«I always try to find the harmony through the noise,» says Stephen Bassene about the electronic dance music he makes as Ibaaku. He is living in a particularly noisy part of Dakar, which bothered the young producer until he realized that it actually had a very positive effect on his soundscapes.
Motorcycles and construction sites are hardly the only sources of inspiration for the album «Alien Cartoon» (2016). After all, it became into being as the soundtrack for a fashion show by Senegalese designer Selly Raby Kane, picturing an African city being invaded by aliens.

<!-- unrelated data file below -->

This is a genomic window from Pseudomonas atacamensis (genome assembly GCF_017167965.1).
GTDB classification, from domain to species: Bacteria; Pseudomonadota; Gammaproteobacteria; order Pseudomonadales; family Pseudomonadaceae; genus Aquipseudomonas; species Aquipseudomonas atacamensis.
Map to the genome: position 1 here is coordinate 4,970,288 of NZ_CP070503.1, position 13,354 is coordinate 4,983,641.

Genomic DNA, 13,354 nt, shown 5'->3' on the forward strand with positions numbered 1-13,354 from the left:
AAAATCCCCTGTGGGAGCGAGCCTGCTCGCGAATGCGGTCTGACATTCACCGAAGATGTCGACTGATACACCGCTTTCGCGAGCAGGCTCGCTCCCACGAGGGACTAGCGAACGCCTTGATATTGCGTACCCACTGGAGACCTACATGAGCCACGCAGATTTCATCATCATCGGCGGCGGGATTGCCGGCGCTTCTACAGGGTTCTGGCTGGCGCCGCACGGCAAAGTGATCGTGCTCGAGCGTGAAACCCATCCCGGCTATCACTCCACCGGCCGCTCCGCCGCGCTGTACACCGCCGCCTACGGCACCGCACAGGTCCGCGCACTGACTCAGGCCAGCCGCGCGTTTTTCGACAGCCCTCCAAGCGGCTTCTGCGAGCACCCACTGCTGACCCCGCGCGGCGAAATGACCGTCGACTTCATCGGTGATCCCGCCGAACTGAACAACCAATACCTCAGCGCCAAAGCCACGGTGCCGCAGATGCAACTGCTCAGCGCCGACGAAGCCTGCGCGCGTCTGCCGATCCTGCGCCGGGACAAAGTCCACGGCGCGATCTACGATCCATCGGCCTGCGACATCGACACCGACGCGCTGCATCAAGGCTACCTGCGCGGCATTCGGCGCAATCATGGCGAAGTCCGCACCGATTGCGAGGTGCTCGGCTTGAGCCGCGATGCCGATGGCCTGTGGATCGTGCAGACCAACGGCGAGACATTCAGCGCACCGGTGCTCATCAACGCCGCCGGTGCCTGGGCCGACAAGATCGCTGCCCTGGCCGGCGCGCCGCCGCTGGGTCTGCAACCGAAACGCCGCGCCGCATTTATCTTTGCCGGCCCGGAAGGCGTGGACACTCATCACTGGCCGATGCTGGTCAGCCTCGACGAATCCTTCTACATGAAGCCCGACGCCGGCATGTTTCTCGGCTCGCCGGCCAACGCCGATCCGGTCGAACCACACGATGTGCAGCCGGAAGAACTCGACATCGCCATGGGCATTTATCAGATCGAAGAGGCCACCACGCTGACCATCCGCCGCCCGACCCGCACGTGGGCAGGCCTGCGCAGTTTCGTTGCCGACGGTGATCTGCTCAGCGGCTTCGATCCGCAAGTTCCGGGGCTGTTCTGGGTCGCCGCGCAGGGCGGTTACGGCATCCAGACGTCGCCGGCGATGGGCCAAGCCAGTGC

Like Kane’s clothes, it’s difficult not to think of Ibaaku’s songs as Afrofuturist. In the music video for «Djula Dance», the first song he wrote for the project, Bassene dance on a desolate moon landscape, while nebulae and archaic deities passes by. The music itself – which is futuristic and primitive at the same time, as dizzying as it is hypnotic – creates the same sense of awe.
Bassene has made beats for Senegalese rappers since the late 90’s, which has made him a key figure in the national hip hop scene. He has however always been considered an eccentric, one that does not fit the genre’s norms. This becomes especially evident with Ibaaku, which reminds us of the music of our times, but sounds like something from another planet.
Text: Kim Klev